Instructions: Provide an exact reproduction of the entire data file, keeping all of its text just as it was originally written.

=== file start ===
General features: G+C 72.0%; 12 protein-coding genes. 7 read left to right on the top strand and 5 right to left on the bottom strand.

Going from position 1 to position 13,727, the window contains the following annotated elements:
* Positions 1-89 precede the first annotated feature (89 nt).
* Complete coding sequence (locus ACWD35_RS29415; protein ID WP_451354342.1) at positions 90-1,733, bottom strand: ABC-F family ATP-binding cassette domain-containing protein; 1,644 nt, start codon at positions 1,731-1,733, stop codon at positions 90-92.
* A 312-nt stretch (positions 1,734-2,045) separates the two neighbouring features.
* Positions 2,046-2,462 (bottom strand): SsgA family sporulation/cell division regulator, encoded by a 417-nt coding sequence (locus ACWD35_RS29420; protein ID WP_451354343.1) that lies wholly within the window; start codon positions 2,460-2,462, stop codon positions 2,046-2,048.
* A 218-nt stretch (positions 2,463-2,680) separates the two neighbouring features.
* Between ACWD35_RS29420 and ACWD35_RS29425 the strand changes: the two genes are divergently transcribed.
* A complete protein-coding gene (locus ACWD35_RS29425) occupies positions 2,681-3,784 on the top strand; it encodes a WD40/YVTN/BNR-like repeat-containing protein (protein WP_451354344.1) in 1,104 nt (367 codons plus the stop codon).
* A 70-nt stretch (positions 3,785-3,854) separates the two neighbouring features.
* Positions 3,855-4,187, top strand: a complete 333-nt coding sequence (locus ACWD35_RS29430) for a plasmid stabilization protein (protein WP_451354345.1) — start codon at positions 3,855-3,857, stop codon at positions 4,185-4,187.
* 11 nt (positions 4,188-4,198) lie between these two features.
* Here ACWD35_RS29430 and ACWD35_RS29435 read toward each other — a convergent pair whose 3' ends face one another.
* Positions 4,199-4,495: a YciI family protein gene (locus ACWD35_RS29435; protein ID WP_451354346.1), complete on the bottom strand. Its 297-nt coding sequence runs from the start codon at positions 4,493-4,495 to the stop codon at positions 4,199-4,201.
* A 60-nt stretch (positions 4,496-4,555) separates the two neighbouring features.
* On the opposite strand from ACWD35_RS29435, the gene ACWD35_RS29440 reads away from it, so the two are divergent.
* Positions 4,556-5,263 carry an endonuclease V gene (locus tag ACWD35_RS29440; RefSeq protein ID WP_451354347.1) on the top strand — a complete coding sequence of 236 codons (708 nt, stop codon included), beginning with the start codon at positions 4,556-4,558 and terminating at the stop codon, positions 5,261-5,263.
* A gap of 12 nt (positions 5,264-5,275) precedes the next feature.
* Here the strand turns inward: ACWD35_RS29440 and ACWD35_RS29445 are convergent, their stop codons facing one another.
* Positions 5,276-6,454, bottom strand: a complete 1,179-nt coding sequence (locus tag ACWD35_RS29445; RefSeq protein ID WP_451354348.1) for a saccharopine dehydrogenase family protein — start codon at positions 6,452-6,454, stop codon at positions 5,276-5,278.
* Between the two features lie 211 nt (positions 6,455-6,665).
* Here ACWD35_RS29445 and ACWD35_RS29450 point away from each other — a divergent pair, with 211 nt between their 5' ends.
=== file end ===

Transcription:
General features: G+C 72.0%; 12 protein-coding genes. 7 read left to right on the top strand and 5 right to left on the bottom strand.

Going from position 1 to position 13,727, the window contains the following annotated elements:
* Positions 1-89 precede the first annotated feature (89 nt).
* Complete coding sequence (locus ACWD35_RS29415; protein ID WP_451354342.1) at positions 90-1,733, bottom strand: ABC-F family ATP-binding cassette domain-containing protein; 1,644 nt, start codon at positions 1,731-1,733, stop codon at positions 90-92.
* A 312-nt stretch (positions 1,734-2,045) separates the two neighbouring features.
* Positions 2,046-2,462 (bottom strand): SsgA family sporulation/cell division regulator, encoded by a 417-nt coding sequence (locus ACWD35_RS29420; protein ID WP_451354343.1) that lies wholly within the window; start codon positions 2,460-2,462, stop codon positions 2,046-2,048.
* A 218-nt stretch (positions 2,463-2,680) separates the two neighbouring features.
* Between ACWD35_RS29420 and ACWD35_RS29425 the strand changes: the two genes are divergently transcribed.
* A complete protein-coding gene (locus ACWD35_RS29425) occupies positions 2,681-3,784 on the top strand; it encodes a WD40/YVTN/BNR-like repeat-containing protein (protein WP_451354344.1) in 1,104 nt (367 codons plus the stop codon).
* A 70-nt stretch (positions 3,785-3,854) separates the two neighbouring features.
* Positions 3,855-4,187, top strand: a complete 333-nt coding sequence (locus ACWD35_RS29430) for a plasmid stabilization protein (protein WP_451354345.1) — start codon at positions 3,855-3,857, stop codon at positions 4,185-4,187.
* 11 nt (positions 4,188-4,198) lie between these two features.
* Here ACWD35_RS29430 and ACWD35_RS29435 read toward each other — a convergent pair whose 3' ends face one another.
* Positions 4,199-4,495: a YciI family protein gene (locus ACWD35_RS29435; protein ID WP_451354346.1), complete on the bottom strand. Its 297-nt coding sequence runs from the start codon at positions 4,493-4,495 to the stop codon at positions 4,199-4,201.
* A 60-nt stretch (positions 4,496-4,555) separates the two neighbouring features.
* On the opposite strand from ACWD35_RS29435, the gene ACWD35_RS29440 reads away from it, so the two are divergent.
* Positions 4,556-5,263 carry an endonuclease V gene (locus tag ACWD35_RS29440; RefSeq protein ID WP_451354347.1) on the top strand — a complete coding sequence of 236 codons (708 nt, stop codon included), beginning with the start codon at positions 4,556-4,558 and terminating at the stop codon, positions 5,261-5,263.
* A gap of 12 nt (positions 5,264-5,275) precedes the next feature.
* Here the strand turns inward: ACWD35_RS29440 and ACWD35_RS29445 are convergent, their stop codons facing one another.
* Positions 5,276-6,454, bottom strand: a complete 1,179-nt coding sequence (locus tag ACWD35_RS29445; RefSeq protein ID WP_451354348.1) for a saccharopine dehydrogenase family protein — start codon at positions 6,452-6,454, stop codon at positions 5,276-5,278.
* Between the two features lie 211 nt (positions 6,455-6,665).
* Here ACWD35_RS29445 and ACWD35_RS29450 point away from each other — a divergent pair, with 211 nt between their 5' ends.